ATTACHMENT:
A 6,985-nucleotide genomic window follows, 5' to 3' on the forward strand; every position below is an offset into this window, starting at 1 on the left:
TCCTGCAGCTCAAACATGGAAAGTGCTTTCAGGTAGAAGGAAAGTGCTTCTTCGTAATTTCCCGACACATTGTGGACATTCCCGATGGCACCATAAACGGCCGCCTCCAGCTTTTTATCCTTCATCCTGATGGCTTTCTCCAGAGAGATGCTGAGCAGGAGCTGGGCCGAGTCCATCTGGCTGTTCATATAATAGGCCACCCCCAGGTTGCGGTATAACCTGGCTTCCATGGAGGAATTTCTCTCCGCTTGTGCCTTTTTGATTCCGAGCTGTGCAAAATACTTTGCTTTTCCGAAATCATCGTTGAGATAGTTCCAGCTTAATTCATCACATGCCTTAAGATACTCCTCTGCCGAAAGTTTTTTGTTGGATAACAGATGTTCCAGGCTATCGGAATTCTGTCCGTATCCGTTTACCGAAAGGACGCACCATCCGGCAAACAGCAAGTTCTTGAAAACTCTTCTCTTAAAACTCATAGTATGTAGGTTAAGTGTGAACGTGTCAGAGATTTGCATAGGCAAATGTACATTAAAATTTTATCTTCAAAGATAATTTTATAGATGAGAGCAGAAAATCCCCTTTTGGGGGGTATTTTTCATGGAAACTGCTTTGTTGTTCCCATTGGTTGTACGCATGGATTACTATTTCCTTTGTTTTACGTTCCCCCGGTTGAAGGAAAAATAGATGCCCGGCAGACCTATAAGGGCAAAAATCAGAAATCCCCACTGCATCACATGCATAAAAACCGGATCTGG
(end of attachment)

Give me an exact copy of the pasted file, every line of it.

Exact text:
A 6,985-nucleotide genomic window follows, 5' to 3' on the forward strand; every position below is an offset into this window, starting at 1 on the left:
TCCTGCAGCTCAAACATGGAAAGTGCTTTCAGGTAGAAGGAAAGTGCTTCTTCGTAATTTCCCGACACATTGTGGACATTCCCGATGGCACCATAAACGGCCGCCTCCAGCTTTTTATCCTTCATCCTGATGGCTTTCTCCAGAGAGATGCTGAGCAGGAGCTGGGCCGAGTCCATCTGGCTGTTCATATAATAGGCCACCCCCAGGTTGCGGTATAACCTGGCTTCCATGGAGGAATTTCTCTCCGCTTGTGCCTTTTTGATTCCGAGCTGTGCAAAATACTTTGCTTTTCCGAAATCATCGTTGAGATAGTTCCAGCTTAATTCATCACATGCCTTAAGATACTCCTCTGCCGAAAGTTTTTTGTTGGATAACAGATGTTCCAGGCTATCGGAATTCTGTCCGTATCCGTTTACCGAAAGGACGCACCATCCGGCAAACAGCAAGTTCTTGAAAACTCTTCTCTTAAAACTCATAGTATGTAGGTTAAGTGTGAACGTGTCAGAGATTTGCATAGGCAAATGTACATTAAAATTTTATCTTCAAAGATAATTTTATAGATGAGAGCAGAAAATCCCCTTTTGGGGGGTATTTTTCATGGAAACTGCTTTGTTGTTCCCATTGGTTGTACGCATGGATTACTATTTCCTTTGTTTTACGTTCCCCCGGTTGAAGGAAAAATAGATGCCCGGCAGACCTATAAGGGCAAAAATCAGAAATCCCCACTGCATCACATGCATAAAAACCGGATCTGG